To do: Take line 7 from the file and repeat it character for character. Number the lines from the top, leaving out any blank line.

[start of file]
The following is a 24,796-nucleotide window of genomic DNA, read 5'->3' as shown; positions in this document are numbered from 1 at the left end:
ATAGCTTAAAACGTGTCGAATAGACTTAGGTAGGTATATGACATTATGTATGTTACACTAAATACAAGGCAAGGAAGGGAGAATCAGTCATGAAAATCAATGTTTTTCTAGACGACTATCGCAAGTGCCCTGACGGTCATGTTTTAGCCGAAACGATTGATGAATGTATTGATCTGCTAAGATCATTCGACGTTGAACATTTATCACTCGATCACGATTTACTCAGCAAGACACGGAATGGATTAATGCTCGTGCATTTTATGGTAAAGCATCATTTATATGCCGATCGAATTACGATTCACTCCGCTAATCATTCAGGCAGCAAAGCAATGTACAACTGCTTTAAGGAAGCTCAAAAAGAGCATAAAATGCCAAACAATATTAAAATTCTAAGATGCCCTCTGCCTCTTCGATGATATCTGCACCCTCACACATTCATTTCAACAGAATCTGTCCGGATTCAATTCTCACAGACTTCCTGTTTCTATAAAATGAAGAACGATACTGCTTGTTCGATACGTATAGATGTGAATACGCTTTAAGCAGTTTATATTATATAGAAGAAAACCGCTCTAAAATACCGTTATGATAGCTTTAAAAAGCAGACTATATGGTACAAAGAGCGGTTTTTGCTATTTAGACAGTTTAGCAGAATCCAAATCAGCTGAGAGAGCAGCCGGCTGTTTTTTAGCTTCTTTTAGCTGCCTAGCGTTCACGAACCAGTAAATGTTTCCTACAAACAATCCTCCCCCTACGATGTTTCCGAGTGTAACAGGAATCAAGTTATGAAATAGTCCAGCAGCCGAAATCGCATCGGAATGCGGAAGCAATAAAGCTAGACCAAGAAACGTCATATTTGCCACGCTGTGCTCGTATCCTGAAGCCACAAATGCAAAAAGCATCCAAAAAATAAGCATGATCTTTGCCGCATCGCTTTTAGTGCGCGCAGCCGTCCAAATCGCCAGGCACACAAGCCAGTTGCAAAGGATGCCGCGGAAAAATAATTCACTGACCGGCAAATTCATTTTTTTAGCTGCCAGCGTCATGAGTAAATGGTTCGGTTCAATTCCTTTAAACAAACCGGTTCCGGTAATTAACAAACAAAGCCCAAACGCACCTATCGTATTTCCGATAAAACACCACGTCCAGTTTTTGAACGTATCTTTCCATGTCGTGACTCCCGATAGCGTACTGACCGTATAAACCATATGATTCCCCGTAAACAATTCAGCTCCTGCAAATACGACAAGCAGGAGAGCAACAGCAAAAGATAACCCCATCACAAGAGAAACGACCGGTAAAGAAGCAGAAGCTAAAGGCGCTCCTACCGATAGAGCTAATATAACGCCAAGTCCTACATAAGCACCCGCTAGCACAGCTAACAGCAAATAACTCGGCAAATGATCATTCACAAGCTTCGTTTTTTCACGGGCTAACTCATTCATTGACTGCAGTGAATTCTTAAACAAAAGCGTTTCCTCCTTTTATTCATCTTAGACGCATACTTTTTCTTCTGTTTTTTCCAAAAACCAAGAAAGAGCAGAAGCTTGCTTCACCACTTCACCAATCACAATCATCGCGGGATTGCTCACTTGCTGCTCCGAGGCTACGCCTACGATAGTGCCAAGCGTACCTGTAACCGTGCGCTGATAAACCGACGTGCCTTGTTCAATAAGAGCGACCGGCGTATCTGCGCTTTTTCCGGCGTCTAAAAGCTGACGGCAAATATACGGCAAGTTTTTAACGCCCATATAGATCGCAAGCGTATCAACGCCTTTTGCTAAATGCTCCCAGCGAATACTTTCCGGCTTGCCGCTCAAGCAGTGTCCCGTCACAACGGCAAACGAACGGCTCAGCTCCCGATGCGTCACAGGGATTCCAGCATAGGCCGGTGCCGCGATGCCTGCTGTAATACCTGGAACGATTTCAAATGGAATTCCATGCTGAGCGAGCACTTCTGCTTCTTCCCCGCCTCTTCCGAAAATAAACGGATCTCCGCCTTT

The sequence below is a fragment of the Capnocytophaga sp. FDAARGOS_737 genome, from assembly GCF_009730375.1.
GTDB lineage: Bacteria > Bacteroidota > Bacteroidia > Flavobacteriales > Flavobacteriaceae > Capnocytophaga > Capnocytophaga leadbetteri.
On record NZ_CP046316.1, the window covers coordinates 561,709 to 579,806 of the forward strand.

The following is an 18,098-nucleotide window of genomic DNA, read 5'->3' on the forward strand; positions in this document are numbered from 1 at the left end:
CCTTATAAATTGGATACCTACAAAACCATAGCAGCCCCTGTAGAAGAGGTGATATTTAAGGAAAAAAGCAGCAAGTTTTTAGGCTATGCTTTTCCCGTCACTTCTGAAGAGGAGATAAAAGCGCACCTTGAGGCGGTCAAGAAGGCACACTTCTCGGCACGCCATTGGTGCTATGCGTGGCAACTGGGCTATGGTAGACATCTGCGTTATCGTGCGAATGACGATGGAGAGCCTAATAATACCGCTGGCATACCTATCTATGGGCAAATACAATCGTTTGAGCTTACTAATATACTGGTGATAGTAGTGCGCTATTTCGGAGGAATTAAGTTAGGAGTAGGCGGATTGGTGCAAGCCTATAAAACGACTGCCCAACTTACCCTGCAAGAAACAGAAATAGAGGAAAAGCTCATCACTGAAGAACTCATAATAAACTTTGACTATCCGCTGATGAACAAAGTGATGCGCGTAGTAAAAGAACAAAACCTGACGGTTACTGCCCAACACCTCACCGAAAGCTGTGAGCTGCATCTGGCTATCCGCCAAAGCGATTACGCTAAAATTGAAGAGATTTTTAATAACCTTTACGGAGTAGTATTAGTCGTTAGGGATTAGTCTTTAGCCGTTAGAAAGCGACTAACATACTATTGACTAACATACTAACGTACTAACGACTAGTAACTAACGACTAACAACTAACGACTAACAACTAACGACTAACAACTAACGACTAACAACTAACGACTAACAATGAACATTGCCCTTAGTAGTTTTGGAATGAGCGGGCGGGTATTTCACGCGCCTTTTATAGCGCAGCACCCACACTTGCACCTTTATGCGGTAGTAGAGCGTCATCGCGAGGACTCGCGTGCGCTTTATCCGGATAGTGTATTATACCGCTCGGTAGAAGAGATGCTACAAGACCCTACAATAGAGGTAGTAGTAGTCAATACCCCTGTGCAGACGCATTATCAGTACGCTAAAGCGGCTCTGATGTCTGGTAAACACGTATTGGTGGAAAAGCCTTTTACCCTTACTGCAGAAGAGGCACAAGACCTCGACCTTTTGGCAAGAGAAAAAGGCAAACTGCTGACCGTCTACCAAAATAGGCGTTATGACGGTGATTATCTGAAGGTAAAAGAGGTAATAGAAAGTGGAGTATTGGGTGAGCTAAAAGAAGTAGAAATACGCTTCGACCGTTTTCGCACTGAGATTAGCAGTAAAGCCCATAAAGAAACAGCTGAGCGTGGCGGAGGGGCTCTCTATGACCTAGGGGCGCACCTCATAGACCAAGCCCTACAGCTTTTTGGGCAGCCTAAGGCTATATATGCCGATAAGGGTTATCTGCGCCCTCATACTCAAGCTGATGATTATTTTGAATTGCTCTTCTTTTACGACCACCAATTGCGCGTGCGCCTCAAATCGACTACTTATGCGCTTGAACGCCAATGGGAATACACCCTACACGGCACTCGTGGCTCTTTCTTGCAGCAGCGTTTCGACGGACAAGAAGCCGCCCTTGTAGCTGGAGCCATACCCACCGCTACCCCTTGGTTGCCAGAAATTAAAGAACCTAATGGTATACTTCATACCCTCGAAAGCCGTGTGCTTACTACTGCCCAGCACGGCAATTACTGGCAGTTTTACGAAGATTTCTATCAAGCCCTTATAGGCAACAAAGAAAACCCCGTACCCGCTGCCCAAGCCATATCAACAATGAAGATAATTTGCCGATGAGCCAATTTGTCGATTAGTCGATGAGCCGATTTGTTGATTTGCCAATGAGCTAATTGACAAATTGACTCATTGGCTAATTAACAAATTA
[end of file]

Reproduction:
CCTTATAAATTGGATACCTACAAAACCATAGCAGCCCCTGTAGAAGAGGTGATATTTAAGGAAAAAAGCAGCAAGTTTTTAGGCTATGCTTTTCCCGTCACTTCTGAAGAGGAGATAAAAGCGCACCTTGAGGCGGTCAAGAAGGCACACTTCTCGGCACGCCATTGGTGCTATGCGTGGCAACTGGGCTATGGTAGACATCTGCGTTATCGTGCGAATGACGATGGAGAGCCTAATAATACCGCTGGCATACCTATCTATGGGCAAATACAATCGTTTGAGCTTACTAATATACTGGTGATAGTAGTGCGCTATTTCGGAGGAATTAAGTTAGGAGTAGGCGGATTGGTGCAAGCCTATAAAACGACTGCCCAACTTACCCTGCAAGAAACAGAAATAGAGGAAAAGCTCATCACTGAAGAACTCATAATAAACTTTGACTATCCGCTGATGAACAAAGTGATGCGCGTAGTAAAAGAACAAAACCTGACGGTTACTGCCCAACACCTCACCGAAAGCTGTGAGCTGCATCTGGCTATCCGCCAAAGCGATTACGCTAAAATTGAAGAGATTTTTAATAACCTTTACGGAGTAGTATTAGTCGTTAGGGATTAGTCTTTAGCCGTTAGAAAGCGACTAACATACTATTGACTAACATACTAACGTACTAACGACTAGTAACTAACGACTAACAACTAACGACTAACAACTAACGACTAACAACTAACGACTAACAACTAACGACTAACAATGAACATTGCCCTTAGTAGTTTTGGAATGAGCGGGCGGGTATTTCACGCGCCTTTTATAGCGCAGCACCCACACTTGCACCTTTATGCGGTAGTAGAGCGTCATCGCGAGGACTCGCGTGCGCTTTATCCGGATAGTGTATTATACCGCTCGGTAGAAGAGATGCTACAAGACCCTACAATAGAGGTAGTAGTAGTCAATACCCCTGTGCAGACGCATTATCAGTACGCTAAAGCGGCTCTGATGTCTGGTAAACACGTATTGGTGGAAAAGCCTTTTACCCTTACTGCAGAAGAGGCACAAGACCTCGACCTTTTGGCAAGAGAAAAAGGCAAACTGCTGACCGTCTACCAAAATAGGCGTTATGACGGTGATTATCTGAAGGTAAAAGAGGTAATAGAAAGTGGAGTATTGGGTGAGCTAAAAGAAGTAGAAATACGCTTCGACCGTTTTCGCACTGAGATTAGCAGTAAAGCCCATAAAGAAACAGCTGAGCGTGGCGGAGGGGCTCTCTATGACCTAGGGGCGCACCTCATAGACCAAGCCCTACAGCTTTTTGGGCAGCCTAAGGCTATATATGCCGATAAGGGTTATCTGCGCCCTCATACTCAAGCTGATGATTATTTTGAATTGCTCTTCTTTTACGACCACCAATTGCGCGTGCGCCTCAAATCGACTACTTATGCGCTTGAACGCCAATGGGAATACACCCTACACGGCACTCGTGGCTCTTTCTTGCAGCAGCGTTTCGACGGACAAGAAGCCGCCCTTGTAGCTGGAGCCATACCCACCGCTACCCCTTGGTTGCCAGAAATTAAAGAACCTAATGGTATACTTCATACCCTCGAAAGCCGTGTGCTTACTACTGCCCAGCACGGCAATTACTGGCAGTTTTACGAAGATTTCTATCAAGCCCTTATAGGCAACAAAGAAAACCCCGTACCCGCTGCCCAAGCCATATCAACAATGAAGATAATTTGCCGATGAGCCAATTTGTCGATTAGTCGATGAGCCGATTTGTTGATTTGCCAATGAGCTAATTGACAAATTGACTCATTGGCTAATTAACAAATTA